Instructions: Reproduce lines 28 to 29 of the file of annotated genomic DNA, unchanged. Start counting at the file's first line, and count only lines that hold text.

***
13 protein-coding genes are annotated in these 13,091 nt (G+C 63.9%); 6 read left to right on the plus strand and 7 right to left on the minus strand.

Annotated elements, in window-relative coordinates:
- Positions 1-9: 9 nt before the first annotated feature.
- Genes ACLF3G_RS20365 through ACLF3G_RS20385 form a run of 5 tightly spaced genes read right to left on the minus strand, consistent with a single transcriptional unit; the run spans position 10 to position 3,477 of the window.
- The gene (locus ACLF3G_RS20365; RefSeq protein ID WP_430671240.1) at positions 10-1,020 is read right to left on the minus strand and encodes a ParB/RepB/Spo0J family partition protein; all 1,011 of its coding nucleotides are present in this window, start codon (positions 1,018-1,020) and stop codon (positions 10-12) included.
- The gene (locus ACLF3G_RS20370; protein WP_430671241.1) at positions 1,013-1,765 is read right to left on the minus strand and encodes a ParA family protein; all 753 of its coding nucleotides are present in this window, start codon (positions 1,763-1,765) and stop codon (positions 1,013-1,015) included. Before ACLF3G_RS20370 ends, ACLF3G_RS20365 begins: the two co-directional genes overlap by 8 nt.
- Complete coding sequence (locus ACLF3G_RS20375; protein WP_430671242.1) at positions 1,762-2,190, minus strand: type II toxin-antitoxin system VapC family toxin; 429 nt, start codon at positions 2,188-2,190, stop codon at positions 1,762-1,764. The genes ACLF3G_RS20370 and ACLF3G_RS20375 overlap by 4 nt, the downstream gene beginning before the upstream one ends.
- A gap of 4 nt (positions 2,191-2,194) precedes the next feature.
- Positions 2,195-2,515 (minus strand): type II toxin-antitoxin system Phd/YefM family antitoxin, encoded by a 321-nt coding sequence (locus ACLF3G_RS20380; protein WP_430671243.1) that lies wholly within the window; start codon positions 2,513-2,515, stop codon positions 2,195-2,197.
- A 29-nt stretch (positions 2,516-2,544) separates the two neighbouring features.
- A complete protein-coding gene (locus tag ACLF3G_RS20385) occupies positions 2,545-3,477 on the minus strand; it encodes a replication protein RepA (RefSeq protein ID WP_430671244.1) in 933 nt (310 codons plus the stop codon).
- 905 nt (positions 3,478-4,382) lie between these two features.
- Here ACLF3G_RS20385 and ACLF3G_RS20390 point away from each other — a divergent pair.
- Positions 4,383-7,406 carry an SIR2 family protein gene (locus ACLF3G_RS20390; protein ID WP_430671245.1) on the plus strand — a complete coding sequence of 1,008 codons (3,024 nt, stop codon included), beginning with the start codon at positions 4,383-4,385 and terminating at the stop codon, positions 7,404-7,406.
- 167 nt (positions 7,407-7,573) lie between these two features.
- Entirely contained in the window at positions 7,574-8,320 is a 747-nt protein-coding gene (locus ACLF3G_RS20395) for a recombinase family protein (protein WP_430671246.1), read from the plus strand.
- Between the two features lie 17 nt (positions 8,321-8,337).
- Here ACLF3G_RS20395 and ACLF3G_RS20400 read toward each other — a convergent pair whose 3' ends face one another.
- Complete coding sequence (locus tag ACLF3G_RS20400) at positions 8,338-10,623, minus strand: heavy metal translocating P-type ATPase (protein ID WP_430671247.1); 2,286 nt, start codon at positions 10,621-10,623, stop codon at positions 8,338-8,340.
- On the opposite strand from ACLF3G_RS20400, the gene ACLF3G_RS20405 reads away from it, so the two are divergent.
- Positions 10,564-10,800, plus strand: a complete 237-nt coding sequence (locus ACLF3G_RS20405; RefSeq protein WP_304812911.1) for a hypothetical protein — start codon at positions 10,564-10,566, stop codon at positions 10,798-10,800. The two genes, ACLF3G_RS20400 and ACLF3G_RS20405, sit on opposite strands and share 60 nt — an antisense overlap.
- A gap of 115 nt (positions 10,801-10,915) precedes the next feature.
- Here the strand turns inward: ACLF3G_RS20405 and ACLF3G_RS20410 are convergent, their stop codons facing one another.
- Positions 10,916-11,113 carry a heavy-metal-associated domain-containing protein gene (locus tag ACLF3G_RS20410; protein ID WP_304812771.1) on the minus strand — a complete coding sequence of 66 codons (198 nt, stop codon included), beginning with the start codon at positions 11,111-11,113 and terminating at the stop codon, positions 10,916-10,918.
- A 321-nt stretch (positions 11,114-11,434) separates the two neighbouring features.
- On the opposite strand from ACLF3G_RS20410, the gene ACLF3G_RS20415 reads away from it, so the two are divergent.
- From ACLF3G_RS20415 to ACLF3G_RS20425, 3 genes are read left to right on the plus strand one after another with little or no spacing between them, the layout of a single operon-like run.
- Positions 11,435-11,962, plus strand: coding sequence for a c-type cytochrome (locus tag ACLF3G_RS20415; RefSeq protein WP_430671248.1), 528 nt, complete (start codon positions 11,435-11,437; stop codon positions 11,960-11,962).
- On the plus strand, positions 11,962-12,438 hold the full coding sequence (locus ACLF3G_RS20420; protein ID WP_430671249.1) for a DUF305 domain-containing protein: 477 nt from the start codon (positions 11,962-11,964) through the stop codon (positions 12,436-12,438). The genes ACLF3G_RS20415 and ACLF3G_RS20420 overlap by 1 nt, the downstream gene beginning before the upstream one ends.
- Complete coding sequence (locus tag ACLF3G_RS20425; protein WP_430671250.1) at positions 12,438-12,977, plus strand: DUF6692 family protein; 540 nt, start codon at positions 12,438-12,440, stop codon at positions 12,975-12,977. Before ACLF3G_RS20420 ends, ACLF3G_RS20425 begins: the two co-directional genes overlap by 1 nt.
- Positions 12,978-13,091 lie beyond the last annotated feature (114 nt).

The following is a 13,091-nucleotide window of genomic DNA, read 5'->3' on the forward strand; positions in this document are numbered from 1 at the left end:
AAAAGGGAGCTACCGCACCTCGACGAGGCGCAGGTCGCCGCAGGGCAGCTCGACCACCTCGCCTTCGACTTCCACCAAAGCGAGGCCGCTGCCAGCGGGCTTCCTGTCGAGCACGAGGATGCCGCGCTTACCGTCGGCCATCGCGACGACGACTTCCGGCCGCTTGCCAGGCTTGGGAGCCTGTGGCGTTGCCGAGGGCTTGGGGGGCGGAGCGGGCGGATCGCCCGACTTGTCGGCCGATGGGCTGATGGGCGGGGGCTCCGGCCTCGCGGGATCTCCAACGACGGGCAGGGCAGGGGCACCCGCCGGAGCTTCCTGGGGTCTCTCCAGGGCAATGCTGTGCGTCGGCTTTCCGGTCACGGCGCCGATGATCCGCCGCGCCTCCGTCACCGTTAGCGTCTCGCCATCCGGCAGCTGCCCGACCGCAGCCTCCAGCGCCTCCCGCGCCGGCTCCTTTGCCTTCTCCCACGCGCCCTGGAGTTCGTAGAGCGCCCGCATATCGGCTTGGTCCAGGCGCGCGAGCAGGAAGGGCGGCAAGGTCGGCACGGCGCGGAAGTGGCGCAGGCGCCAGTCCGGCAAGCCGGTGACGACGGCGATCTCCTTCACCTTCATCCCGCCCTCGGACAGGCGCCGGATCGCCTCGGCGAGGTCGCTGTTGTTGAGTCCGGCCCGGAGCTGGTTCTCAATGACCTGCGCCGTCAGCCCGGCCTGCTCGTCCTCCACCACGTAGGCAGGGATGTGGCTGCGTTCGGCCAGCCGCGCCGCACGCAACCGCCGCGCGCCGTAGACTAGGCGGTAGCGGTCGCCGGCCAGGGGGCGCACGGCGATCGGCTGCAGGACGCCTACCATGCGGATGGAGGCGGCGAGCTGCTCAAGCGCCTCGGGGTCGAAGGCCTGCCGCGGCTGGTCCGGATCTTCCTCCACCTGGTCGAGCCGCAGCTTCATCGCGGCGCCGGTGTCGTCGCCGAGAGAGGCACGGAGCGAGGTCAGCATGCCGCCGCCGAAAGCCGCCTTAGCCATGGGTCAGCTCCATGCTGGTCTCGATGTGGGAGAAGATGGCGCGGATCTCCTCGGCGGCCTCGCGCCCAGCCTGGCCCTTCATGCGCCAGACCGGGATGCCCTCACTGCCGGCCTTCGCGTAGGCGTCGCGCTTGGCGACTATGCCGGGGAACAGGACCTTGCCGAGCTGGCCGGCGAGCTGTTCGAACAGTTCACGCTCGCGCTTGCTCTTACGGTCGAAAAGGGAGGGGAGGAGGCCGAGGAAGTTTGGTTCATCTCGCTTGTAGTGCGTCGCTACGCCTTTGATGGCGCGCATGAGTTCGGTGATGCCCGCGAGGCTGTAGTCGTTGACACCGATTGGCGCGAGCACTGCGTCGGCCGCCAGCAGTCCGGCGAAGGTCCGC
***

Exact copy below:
- Positions 11,435-11,962, plus strand: coding sequence for a c-type cytochrome (locus tag ACLF3G_RS20415; RefSeq protein WP_430671248.1), 528 nt, complete (start codon positions 11,435-11,437; stop codon positions 11,960-11,962).
- On the plus strand, positions 11,962-12,438 hold the full coding sequence (locus ACLF3G_RS20420; protein ID WP_430671249.1) for a DUF305 domain-containing protein: 477 nt from the start codon (positions 11,962-11,964) through the stop codon (positions 12,436-12,438). The genes ACLF3G_RS20415 and ACLF3G_RS20420 overlap by 1 nt, the downstream gene beginning before the upstream one ends.